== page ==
Estimating the burden of SARS-CoV-2 in France

See allHide authors and affiliations

Science  10 Jul 2020:
Vol. 369, Issue 6500, pp. 208-211
DOI: 10.1126/science.abc3517

This article has a correction. Please see:

COVID-19 pandemic in France

Coronavirus disease 2019 (COVID-19) exacted a heavy toll in France during March and April 2020. Quarantine measures were effective in reducing transmission by 84%, and some relaxation of social isolation was expected in May. Salje et al. fit transmission models for the epidemic in France to hospital admissions. The authors forecast that 2.9 million people will have been infected by 11 May, representing 4.4% of the population—a value inadequate for herd immunity. Daily critical care hospitalizations should reduce from several hundreds to tens of cases, but control will remain a delicate balancing act. Any relaxation of lockdown in France will have to be carefully controlled and monitored to avoid undermining more optimistic forecasts.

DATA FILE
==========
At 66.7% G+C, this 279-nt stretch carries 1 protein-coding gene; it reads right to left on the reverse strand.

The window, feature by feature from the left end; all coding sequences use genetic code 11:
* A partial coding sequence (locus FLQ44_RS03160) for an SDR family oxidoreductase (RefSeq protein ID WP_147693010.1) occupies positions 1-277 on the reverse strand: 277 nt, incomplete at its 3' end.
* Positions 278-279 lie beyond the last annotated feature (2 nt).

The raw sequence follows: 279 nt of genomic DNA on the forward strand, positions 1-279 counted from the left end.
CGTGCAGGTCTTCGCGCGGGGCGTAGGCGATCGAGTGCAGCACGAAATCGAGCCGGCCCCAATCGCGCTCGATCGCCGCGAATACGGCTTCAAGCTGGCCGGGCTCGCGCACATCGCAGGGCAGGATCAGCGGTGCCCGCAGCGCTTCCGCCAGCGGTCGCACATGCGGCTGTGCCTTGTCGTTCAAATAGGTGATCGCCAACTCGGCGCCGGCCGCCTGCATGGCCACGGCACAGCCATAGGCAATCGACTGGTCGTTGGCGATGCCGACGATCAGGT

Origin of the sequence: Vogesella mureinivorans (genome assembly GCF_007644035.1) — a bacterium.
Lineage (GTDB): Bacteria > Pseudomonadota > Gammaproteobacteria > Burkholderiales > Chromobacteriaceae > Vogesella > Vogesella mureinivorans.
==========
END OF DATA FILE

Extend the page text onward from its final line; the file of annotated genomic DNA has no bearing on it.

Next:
Science, this issue p. 208


France has been heavily affected by the severe acute respiratory syndrome coronavirus 2 (SARS-CoV-2) pandemic and went into lockdown on 17 March 2020. Using models applied to hospital and death data, we estimate the impact of the lockdown and current population immunity. We find that 2.9% of infected individuals are hospitalized and 0.5% of those infected die (95% credible interval: 0.3 to 0.9%), ranging from 0.001% in those under 20 years of age to 8.3% in those 80 years of age or older. Across all ages, men are more likely to be hospitalized, enter intensive care, and die than women. The lockdown reduced the reproductive number from 2.90 to 0.67 (77% reduction). By 11 May 2020, when interventions are scheduled to be eased, we project that 3.5 million people (range: 2.1 million to 6.0 million), or 5.3% of the population (range: 3.3 to 9.3%), will have been infected. Population immunity appears to be insufficient to avoid a second wave if all control measures are released at the end of the lockdown.

This is an open-access article distributed under the terms of the Creative Commons Attribution license, which permits unrestricted use, distribution, and reproduction in any medium, provided the original work is properly cited.

View Full Text

Stay Connected to Science